African American people of color are profiled and they are incarcerated at a rate nearly six times that of whites. (The New Jim Crow)
The incidence of drug usage is much higher among people who are of European American descent, but a survey conducted in 1995 asking the following question:
“Would you close your eyes for a second, envision a drug user, and describe that person to me?” The startling results were published in the Journal of Alcohol and Drug Education. 95% of respondents pictured a black drug user, while only 5 percent imagined other racial groups.
These results contrast sharply with the reality of drug crime in America. African Americans constituted only 15% of current drug users in 1995 (the date of the survey), and they constitute roughly the same percentage today (in 2010 when the book was written). Whites constituted the vast majority of drug users then (and now), but almost no one pictured a white person when asked to imagine what a drug user looks like.” (The New Jim Crow, pg. 106)
What does this kind of racism look and feel like in the human hearts affected?
I ran across a piece written by a pastor, an man of Asian ancestry, who lives in Seattle. He shared conversation with a man about racism. He shared this story:
“Pastor Eugene, (he said), you speak of injustice and prejudice. Thank you for sharing your story. I wanted to also share my story with you. In fact I feel my “otherness” every single day. Every single day.
You see, I get on the Seattle Metro bus early on its transit up North as it makes its way South to downtown Seattle where I work. As you can assume, the bus gets eventually crowded. In fact, it gets packed. But when I get on the bus, I am always among the first ten passengers and each of us can choose where to sit. And yes, we all choose to sit… alone. But as the bus makes its way from stop to stop. I being to notice something. People are eager to find seats and every single day, every seat is taken…but nearly every single day,,, one seat remains… the last seat taken.
Can you guess what seat that is?
Yes, it is the seat next to me. It is the last seat taken. Nearly every single day.
Do you know why?
Do you know why?
Because I am a dark-skinned Black Man… and people believe I am dangerous.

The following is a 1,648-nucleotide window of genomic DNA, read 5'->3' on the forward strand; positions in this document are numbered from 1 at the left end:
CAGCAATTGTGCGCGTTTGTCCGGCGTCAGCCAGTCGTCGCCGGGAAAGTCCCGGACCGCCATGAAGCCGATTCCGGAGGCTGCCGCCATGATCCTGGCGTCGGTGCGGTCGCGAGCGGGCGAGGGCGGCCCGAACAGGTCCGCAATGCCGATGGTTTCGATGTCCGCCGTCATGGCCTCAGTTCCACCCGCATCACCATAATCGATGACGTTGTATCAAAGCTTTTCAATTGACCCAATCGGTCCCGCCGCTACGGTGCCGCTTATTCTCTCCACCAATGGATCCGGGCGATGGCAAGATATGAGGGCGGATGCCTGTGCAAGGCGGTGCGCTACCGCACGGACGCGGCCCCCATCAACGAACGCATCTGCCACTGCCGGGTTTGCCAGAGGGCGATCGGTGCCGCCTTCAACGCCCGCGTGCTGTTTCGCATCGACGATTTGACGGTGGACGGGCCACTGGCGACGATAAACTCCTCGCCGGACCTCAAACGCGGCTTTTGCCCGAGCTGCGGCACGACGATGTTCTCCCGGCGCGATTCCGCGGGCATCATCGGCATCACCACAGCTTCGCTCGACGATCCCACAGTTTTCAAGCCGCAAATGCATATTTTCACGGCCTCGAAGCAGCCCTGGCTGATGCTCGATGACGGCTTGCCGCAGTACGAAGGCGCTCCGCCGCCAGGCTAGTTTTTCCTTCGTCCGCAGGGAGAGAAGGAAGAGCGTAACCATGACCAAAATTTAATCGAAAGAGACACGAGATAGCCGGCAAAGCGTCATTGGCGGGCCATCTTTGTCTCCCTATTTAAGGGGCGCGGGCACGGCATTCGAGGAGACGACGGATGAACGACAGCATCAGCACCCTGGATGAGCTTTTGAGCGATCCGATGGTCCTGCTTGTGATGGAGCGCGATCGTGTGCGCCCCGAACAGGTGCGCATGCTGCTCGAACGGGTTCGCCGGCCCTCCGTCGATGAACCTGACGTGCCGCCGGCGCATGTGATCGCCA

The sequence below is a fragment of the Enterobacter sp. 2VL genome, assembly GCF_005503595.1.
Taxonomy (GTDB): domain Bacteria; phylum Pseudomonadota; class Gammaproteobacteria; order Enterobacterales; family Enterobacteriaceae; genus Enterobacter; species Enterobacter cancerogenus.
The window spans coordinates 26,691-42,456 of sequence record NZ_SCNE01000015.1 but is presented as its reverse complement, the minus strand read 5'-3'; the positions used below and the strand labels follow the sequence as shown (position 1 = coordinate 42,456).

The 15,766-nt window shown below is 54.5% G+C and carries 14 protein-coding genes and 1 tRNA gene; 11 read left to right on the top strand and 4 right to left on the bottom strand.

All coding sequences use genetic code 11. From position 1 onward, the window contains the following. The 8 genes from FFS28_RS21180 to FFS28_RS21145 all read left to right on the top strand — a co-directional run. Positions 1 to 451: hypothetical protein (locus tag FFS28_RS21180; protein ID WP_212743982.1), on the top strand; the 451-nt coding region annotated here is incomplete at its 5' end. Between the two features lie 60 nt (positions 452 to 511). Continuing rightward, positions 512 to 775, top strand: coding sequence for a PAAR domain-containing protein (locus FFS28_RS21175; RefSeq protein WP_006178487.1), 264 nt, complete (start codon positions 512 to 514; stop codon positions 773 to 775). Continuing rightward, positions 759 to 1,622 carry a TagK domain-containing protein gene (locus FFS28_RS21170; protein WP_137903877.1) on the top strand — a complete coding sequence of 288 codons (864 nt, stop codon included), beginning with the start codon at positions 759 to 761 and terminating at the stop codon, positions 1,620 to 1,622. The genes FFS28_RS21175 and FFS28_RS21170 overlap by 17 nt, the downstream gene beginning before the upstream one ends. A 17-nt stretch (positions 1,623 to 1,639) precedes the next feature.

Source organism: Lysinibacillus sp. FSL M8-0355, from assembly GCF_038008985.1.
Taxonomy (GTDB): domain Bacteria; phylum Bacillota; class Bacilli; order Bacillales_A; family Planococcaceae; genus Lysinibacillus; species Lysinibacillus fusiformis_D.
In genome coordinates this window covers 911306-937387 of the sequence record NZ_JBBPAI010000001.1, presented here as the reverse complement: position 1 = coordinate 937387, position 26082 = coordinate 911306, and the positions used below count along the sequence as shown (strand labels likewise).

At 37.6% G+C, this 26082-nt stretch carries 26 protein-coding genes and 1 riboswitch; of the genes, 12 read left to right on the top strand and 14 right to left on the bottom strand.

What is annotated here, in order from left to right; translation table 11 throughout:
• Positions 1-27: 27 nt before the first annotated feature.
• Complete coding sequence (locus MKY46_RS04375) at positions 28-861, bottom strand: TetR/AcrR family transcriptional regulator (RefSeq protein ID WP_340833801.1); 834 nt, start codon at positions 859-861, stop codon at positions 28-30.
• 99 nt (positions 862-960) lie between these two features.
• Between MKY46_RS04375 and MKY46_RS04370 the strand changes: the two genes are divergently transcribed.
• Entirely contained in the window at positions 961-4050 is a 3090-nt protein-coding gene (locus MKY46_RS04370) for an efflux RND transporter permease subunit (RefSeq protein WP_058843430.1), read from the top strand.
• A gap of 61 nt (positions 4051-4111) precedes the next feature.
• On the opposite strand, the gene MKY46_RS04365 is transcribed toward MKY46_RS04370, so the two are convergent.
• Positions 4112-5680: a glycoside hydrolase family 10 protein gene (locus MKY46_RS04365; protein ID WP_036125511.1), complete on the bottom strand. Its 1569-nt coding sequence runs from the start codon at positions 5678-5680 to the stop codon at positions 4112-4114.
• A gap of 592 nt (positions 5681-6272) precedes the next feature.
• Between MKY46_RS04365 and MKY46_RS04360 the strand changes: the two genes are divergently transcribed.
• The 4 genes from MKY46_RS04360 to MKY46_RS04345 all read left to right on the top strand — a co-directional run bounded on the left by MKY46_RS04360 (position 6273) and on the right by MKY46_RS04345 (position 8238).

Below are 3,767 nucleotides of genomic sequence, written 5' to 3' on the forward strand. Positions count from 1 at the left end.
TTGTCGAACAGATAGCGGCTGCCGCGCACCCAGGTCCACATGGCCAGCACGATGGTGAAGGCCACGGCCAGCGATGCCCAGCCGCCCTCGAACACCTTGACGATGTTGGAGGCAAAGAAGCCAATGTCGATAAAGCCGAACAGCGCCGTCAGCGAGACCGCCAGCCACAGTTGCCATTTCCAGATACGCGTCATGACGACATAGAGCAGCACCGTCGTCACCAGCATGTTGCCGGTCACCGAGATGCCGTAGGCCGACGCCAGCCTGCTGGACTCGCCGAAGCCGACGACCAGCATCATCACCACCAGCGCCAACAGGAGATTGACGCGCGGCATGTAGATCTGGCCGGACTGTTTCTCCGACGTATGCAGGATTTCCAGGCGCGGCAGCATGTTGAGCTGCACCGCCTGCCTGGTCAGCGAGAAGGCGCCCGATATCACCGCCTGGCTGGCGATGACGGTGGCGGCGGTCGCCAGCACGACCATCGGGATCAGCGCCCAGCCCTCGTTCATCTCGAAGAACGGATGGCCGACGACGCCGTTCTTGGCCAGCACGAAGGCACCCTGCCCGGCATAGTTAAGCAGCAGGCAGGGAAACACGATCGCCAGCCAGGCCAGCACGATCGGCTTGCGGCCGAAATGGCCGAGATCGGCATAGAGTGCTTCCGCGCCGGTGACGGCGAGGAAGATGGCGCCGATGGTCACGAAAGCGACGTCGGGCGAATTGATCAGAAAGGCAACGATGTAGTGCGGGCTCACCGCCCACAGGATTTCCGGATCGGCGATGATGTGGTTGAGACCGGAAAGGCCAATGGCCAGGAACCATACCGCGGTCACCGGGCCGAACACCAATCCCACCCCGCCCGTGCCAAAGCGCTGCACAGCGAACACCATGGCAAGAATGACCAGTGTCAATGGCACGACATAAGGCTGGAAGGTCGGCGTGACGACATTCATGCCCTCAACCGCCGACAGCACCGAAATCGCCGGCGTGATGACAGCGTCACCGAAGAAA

This is how I begin my day.
Nearly every day.
This is my story.
And rivers save.
By rivers I mean the power of the the river that carried Moses and the power of the river that Jesus waded into for baptism and by river I mean the water that marked you and me as disciples of Jesus Christ and WE ARE WITNESSES to the insistence God places upon our hearts and lives that the legacy of our being as followers of Jesus is that we must hear the pain of our brothers and sisters and know it as our own.
It is our own.
So the pain of racism? As the descendants of the Hebrew people we will name it and begin to acknowledge its soul and life-killing power in order for us to create a world in which mothers and fathers don’t have to live in terror that Pharaoh’s dread will kill their babies.
We can do this work. God is with us in this work. We must be the midwives and the descendants of Moses.
And here is what that work looks like.
There was an article in the Rochester Post Bulletin about Katherine Switzer who is in town for the three-day Mayo Clinic Heathy Human Race Weekend.
Katherine Switzer was a runner before women were supposed to be doing such things. Marathon running was not open to women. She determined that she wanted to run the Boston Marathon. She just wanted to run. So she entered the race.
Two miles into the race she was attacked by a race official who was so incensed that she didn’t know her place in life. He tried to pull her off the course.
Switzer became very frightened and even more determined as she sought to get away from him.
What happened? Male runners moved in to form a protective curtain around Switzer, until the protesting trainer was finally wedged out of the way.
She finished the marathon. She made history. (Rochester Post Bulletin 8/23/14)
Because those who had privilege – the male runners – saw the injustice and worked together to create safety the world was forevermore changed.
And so it is for us each and all. We have so much privilege. Will we allow ourselves to hear the cry of the oppressed and will we know that the legacy of our faith compels us to know it as our own?
It’s our work, brothers and sisters in Christ.
It’s our work.